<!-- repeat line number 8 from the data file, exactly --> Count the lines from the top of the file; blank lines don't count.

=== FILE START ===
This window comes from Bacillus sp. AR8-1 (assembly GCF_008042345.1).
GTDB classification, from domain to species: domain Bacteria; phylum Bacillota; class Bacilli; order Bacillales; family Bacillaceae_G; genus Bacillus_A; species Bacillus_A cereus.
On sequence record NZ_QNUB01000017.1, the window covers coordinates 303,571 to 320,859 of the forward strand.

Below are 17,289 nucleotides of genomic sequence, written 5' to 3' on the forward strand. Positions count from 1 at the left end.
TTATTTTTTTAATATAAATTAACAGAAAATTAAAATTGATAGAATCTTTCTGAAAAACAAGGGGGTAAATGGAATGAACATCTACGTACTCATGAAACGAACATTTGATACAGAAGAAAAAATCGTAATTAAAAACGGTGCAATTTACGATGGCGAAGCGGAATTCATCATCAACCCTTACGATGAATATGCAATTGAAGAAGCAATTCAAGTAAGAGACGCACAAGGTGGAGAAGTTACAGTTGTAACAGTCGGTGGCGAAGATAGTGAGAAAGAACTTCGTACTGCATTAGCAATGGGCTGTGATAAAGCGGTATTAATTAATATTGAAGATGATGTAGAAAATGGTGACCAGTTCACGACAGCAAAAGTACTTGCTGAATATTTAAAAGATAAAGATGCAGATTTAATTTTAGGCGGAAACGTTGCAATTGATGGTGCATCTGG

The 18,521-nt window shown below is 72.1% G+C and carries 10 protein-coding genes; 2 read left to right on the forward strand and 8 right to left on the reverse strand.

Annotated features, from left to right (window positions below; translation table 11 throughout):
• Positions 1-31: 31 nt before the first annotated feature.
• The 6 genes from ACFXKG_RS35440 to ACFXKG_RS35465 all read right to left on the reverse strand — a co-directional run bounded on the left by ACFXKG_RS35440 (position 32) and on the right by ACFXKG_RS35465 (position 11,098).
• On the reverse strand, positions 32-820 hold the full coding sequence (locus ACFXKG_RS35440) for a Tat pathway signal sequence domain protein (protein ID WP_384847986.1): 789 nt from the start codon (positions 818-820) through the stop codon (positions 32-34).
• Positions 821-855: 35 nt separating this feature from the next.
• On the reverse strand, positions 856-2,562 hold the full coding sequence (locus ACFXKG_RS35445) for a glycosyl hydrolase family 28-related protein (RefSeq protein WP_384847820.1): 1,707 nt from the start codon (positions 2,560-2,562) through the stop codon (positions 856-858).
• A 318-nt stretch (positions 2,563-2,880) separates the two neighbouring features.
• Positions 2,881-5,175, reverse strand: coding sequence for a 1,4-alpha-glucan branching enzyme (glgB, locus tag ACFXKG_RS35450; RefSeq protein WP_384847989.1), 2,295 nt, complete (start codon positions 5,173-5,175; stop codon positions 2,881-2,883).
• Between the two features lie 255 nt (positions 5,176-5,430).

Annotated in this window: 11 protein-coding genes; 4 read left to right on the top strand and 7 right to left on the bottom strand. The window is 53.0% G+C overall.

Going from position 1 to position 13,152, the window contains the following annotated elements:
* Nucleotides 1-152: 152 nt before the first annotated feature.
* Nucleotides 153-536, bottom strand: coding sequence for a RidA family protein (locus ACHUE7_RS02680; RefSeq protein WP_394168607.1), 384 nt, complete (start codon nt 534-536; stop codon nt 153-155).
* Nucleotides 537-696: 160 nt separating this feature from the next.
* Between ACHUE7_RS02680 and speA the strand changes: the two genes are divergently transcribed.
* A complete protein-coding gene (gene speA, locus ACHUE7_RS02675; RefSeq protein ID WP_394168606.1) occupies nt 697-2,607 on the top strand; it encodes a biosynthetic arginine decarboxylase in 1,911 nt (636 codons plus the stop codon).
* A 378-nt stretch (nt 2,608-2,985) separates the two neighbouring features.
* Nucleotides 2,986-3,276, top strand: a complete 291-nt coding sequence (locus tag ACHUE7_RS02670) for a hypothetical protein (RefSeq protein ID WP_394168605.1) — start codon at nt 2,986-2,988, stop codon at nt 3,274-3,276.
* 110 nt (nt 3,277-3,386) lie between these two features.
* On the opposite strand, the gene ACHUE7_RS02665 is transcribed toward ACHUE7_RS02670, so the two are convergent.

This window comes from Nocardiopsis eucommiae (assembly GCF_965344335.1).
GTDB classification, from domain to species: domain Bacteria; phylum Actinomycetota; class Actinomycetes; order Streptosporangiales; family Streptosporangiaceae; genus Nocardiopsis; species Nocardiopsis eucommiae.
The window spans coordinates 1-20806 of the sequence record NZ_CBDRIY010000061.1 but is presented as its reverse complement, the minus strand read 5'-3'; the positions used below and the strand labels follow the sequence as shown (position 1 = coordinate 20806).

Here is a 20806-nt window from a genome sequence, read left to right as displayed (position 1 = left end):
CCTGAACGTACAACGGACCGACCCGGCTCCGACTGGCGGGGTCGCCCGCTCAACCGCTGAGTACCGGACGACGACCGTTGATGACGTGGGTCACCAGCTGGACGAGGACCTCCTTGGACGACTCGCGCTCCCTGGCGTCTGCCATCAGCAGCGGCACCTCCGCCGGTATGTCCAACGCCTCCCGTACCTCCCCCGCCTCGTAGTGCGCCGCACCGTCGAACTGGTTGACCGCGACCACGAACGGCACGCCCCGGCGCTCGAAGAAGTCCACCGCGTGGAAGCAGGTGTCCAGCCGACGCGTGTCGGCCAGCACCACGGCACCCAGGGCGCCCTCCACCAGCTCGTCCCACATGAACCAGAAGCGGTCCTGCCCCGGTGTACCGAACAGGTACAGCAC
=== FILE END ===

• Positions 1-31: 31 nt before the first annotated feature.